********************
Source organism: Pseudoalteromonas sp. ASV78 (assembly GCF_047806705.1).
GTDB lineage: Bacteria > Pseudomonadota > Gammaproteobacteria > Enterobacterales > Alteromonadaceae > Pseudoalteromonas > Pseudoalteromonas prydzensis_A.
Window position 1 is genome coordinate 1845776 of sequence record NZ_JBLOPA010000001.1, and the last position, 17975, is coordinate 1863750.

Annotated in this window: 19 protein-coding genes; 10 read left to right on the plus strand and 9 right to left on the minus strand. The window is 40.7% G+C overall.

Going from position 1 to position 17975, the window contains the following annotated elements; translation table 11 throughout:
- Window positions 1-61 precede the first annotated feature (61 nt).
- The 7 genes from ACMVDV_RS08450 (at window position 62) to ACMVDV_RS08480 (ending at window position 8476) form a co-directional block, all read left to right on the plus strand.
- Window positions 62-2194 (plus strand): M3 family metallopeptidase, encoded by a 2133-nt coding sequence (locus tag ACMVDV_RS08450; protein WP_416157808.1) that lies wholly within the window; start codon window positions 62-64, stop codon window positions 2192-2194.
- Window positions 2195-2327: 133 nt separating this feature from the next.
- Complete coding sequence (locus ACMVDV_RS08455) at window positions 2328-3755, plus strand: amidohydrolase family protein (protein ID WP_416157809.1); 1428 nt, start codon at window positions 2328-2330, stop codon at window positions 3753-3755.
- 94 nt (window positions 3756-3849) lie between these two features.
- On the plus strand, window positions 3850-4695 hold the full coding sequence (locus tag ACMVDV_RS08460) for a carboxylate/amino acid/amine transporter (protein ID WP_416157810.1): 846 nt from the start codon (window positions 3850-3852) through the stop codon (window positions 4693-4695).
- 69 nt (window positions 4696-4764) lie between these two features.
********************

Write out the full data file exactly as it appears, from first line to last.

Source organism: Pseudoalteromonas sp. ASV78 (assembly GCF_047806705.1).
GTDB lineage: Bacteria > Pseudomonadota > Gammaproteobacteria > Enterobacterales > Alteromonadaceae > Pseudoalteromonas > Pseudoalteromonas prydzensis_A.
Window position 1 is genome coordinate 1845776 of sequence record NZ_JBLOPA010000001.1, and the last position, 17975, is coordinate 1863750.

Annotated in this window: 19 protein-coding genes; 10 read left to right on the plus strand and 9 right to left on the minus strand. The window is 40.7% G+C overall.

Going from position 1 to position 17975, the window contains the following annotated elements; translation table 11 throughout:
- Window positions 1-61 precede the first annotated feature (61 nt).
- The 7 genes from ACMVDV_RS08450 (at window position 62) to ACMVDV_RS08480 (ending at window position 8476) form a co-directional block, all read left to right on the plus strand.
- Window positions 62-2194 (plus strand): M3 family metallopeptidase, encoded by a 2133-nt coding sequence (locus tag ACMVDV_RS08450; protein WP_416157808.1) that lies wholly within the window; start codon window positions 62-64, stop codon window positions 2192-2194.
- Window positions 2195-2327: 133 nt separating this feature from the next.
- Complete coding sequence (locus ACMVDV_RS08455) at window positions 2328-3755, plus strand: amidohydrolase family protein (protein ID WP_416157809.1); 1428 nt, start codon at window positions 2328-2330, stop codon at window positions 3753-3755.
- 94 nt (window positions 3756-3849) lie between these two features.
- On the plus strand, window positions 3850-4695 hold the full coding sequence (locus tag ACMVDV_RS08460) for a carboxylate/amino acid/amine transporter (protein ID WP_416157810.1): 846 nt from the start codon (window positions 3850-3852) through the stop codon (window positions 4693-4695).
- 69 nt (window positions 4696-4764) lie between these two features.